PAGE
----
"As things became more expensive, it was harder to maintain smaller venues. I started at a place called HOME for Contemporary Theatre, which was on Walker Street, but you can't open theatres in TriBeCa anymore. Happily, there are very fine companies producing in Brooklyn and Queens."

And Greenspan remains optimistic about the future of New York's smaller theatres.

"There are young people who come in, and they're determined to, and they're going to find a place and a way to do theatre."

Meanwhile, David Greenspan and Jack Cummings are planning a third solo revival of a theatre piece from the 1920's, Gertrude Stein's unconventional Four Saints In Three Acts.

"A romantic comedy, a modernist drama, and now a radical theatre text."

If there's a revival of Waiting For Godot at the St. James, then this is the greatest theatre marquee ever...

Sunday Morning Michael Dale: David Greenspan Goes Solo in The Patsy and Take Me Out Prompts a Mets Memory

In the second act of Richard Greenberg's Take Me Out...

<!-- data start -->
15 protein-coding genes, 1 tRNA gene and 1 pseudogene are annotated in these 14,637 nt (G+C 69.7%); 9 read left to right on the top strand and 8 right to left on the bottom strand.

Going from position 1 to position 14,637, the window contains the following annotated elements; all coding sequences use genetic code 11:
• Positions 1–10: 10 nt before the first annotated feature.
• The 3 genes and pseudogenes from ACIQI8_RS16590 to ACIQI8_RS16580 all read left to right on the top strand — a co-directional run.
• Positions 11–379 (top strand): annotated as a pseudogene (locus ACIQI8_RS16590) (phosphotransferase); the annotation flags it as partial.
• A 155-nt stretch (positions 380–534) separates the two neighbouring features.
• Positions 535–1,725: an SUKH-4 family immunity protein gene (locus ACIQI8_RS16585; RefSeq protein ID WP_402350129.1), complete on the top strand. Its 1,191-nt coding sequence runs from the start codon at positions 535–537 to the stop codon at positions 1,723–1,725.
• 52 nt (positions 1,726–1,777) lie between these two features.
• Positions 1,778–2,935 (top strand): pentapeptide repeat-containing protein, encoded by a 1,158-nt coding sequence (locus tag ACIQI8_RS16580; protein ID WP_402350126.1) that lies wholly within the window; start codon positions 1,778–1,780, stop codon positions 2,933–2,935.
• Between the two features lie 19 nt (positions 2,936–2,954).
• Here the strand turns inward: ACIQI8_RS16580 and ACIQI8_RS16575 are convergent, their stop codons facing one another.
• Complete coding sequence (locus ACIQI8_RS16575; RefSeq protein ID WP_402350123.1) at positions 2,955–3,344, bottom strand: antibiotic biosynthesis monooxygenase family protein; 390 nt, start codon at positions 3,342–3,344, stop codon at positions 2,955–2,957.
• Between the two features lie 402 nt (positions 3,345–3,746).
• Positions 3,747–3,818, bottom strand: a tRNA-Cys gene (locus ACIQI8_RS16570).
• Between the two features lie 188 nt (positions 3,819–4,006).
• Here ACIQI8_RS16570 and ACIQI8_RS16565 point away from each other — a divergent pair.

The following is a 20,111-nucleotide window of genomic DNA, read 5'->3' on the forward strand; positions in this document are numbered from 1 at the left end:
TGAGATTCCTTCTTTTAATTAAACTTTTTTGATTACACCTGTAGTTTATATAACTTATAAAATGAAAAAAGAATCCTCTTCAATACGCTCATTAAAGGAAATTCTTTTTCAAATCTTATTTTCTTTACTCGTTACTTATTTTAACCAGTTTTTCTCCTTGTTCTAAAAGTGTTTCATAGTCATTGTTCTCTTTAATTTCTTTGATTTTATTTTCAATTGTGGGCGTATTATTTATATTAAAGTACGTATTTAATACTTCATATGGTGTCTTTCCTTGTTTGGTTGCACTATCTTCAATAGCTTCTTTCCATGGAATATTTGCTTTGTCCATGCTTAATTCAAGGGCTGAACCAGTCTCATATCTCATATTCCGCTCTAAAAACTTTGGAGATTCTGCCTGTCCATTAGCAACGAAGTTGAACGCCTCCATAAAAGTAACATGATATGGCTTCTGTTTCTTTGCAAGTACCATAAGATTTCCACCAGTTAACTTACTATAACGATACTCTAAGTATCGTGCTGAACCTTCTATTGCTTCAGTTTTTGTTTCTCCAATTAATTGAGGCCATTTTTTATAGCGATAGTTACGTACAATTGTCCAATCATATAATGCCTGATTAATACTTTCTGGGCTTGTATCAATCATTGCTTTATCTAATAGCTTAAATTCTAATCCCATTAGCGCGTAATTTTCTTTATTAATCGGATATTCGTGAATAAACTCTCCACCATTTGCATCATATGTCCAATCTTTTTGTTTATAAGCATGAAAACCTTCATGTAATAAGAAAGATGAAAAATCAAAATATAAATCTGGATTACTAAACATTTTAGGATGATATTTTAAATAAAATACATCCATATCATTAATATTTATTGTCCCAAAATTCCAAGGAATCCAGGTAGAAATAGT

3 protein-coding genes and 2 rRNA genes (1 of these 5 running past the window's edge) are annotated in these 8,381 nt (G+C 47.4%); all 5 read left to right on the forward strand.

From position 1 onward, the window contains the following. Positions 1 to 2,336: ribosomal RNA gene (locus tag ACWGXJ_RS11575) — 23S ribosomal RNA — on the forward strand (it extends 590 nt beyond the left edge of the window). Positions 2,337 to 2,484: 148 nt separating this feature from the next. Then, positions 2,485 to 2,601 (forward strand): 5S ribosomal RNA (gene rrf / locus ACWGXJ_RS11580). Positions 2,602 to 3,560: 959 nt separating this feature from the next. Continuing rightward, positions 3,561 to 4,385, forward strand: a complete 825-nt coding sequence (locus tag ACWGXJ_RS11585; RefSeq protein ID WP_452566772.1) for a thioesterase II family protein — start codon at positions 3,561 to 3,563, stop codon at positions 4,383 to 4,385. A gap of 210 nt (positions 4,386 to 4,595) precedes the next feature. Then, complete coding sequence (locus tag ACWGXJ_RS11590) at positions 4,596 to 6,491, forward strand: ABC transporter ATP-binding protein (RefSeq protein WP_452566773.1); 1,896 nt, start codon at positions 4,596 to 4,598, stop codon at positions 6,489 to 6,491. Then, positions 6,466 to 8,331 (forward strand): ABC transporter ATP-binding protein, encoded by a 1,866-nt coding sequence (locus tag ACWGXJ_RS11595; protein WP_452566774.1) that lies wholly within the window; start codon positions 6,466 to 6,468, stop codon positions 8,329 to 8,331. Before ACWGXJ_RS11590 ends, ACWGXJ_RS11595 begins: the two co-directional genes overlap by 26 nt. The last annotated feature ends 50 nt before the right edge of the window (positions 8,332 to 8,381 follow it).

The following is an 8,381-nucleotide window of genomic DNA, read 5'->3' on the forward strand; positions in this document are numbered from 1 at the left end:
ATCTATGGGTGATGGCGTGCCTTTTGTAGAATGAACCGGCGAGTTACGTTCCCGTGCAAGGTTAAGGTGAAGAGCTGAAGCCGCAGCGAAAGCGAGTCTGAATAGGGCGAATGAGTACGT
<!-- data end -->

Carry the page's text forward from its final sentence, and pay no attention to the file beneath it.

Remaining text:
...a play that, when I first saw it twenty years ago at The Public Theater, I had really hoped would have been dated by now, nouveau-baseball fan Mason Marzac, played in Second Stage's Broadway revival with delightful inquisitiveness by Jesse Tyler Ferguson, compares a dramatic ninth inning comeback from way behind by the play's New York Empires (a/k/a thinly-veiled Yankees) to a June of 2000 game at Shea Stadium, where the Mets, down by 7 against their division rival Atlanta Braves, rallied for 10 runs with 2 out in the 8th inning to win.

I was at that game, and there was one major difference. In describing the scene at the Empires' ballpark, Greenberg has his character mention that by the time the late-game dramatics began, much of the hometown crowd had already left the stadium, not interested in witnessing the end of a blowout loss. But the Mets/Braves game was held on one of Shea Stadium's Fireworks Nights, which are always sellouts because the world famous Grucci family would put on a spectacular display just outside the ballpark.

So when Mike Piazza hit a grand slam to put the Mets ahead, there was still 50,000+ there to respond. It was the loudest an most sustained frenzy of excitement and noise I ever witnessed.

...until I was there for the reaction to Patti LuPone's last Rose's Turn.

Curtain Line...

"I'm offended... isn't that enough?" -- a line from Take Me Out that stands out more today than it did in 2002.